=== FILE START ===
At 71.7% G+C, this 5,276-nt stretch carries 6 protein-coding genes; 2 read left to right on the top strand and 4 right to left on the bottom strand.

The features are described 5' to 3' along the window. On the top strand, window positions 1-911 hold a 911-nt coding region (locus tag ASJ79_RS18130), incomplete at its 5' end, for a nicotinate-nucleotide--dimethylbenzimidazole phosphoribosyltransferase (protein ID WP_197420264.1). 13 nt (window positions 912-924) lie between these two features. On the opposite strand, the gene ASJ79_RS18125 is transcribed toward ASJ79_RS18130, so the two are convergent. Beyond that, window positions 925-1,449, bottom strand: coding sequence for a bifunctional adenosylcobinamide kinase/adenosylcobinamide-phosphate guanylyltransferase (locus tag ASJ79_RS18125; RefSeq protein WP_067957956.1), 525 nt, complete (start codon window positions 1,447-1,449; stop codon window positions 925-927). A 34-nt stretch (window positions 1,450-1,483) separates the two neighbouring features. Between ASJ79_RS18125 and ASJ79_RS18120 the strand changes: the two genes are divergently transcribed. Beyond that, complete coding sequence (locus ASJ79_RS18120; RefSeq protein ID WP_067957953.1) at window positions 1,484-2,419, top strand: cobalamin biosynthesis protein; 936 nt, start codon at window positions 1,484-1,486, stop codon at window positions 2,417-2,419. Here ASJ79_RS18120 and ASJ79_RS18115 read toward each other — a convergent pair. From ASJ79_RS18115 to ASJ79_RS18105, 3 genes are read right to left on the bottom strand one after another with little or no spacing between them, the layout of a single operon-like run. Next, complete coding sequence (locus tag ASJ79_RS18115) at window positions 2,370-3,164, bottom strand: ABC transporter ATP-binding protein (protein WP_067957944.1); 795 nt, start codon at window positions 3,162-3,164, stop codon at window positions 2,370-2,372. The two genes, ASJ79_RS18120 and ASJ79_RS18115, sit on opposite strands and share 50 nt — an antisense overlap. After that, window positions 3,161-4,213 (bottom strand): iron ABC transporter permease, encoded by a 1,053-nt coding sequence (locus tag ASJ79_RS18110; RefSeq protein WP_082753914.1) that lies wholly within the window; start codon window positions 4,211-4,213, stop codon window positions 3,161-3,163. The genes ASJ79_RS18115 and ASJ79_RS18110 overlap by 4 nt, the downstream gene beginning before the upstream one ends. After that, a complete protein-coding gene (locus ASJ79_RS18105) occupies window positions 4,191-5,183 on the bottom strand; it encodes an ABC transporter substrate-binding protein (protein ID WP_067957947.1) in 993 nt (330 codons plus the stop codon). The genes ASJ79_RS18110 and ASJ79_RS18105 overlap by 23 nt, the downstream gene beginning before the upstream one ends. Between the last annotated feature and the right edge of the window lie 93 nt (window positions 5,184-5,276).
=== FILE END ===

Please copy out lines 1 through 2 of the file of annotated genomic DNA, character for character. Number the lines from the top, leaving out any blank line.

At 71.7% G+C, this 5,276-nt stretch carries 6 protein-coding genes; 2 read left to right on the top strand and 4 right to left on the bottom strand.

The features are described 5' to 3' along the window. On the top strand, window positions 1-911 hold a 911-nt coding region (locus tag ASJ79_RS18130), incomplete at its 5' end, for a nicotinate-nucleotide--dimethylbenzimidazole phosphoribosyltransferase (protein ID WP_197420264.1). 13 nt (window positions 912-924) lie between these two features. On the opposite strand, the gene ASJ79_RS18125 is transcribed toward ASJ79_RS18130, so the two are convergent. Beyond that, window positions 925-1,449, bottom strand: coding sequence for a bifunctional adenosylcobinamide kinase/adenosylcobinamide-phosphate guanylyltransferase (locus tag ASJ79_RS18125; RefSeq protein WP_067957956.1), 525 nt, complete (start codon window positions 1,447-1,449; stop codon window positions 925-927). A 34-nt stretch (window positions 1,450-1,483) separates the two neighbouring features. Between ASJ79_RS18125 and ASJ79_RS18120 the strand changes: the two genes are divergently transcribed. Beyond that, complete coding sequence (locus ASJ79_RS18120; RefSeq protein ID WP_067957953.1) at window positions 1,484-2,419, top strand: cobalamin biosynthesis protein; 936 nt, start codon at window positions 1,484-1,486, stop codon at window positions 2,417-2,419. Here ASJ79_RS18120 and ASJ79_RS18115 read toward each other — a convergent pair. From ASJ79_RS18115 to ASJ79_RS18105, 3 genes are read right to left on the bottom strand one after another with little or no spacing between them, the layout of a single operon-like run. Next, complete coding sequence (locus tag ASJ79_RS18115) at window positions 2,370-3,164, bottom strand: ABC transporter ATP-binding protein (protein WP_067957944.1); 795 nt, start codon at window positions 3,162-3,164, stop codon at window positions 2,370-2,372. The two genes, ASJ79_RS18120 and ASJ79_RS18115, sit on opposite strands and share 50 nt — an antisense overlap. After that, window positions 3,161-4,213 (bottom strand): iron ABC transporter permease, encoded by a 1,053-nt coding sequence (locus tag ASJ79_RS18110; RefSeq protein WP_082753914.1) that lies wholly within the window; start codon window positions 4,211-4,213, stop codon window positions 3,161-3,163. The genes ASJ79_RS18115 and ASJ79_RS18110 overlap by 4 nt, the downstream gene beginning before the upstream one ends. After that, a complete protein-coding gene (locus ASJ79_RS18105) occupies window positions 4,191-5,183 on the bottom strand; it encodes an ABC transporter substrate-binding protein (protein ID WP_067957947.1) in 993 nt (330 codons plus the stop codon). The genes ASJ79_RS18110 and ASJ79_RS18105 overlap by 23 nt, the downstream gene beginning before the upstream one ends. Between the last annotated feature and the right edge of the window lie 93 nt (window positions 5,184-5,276).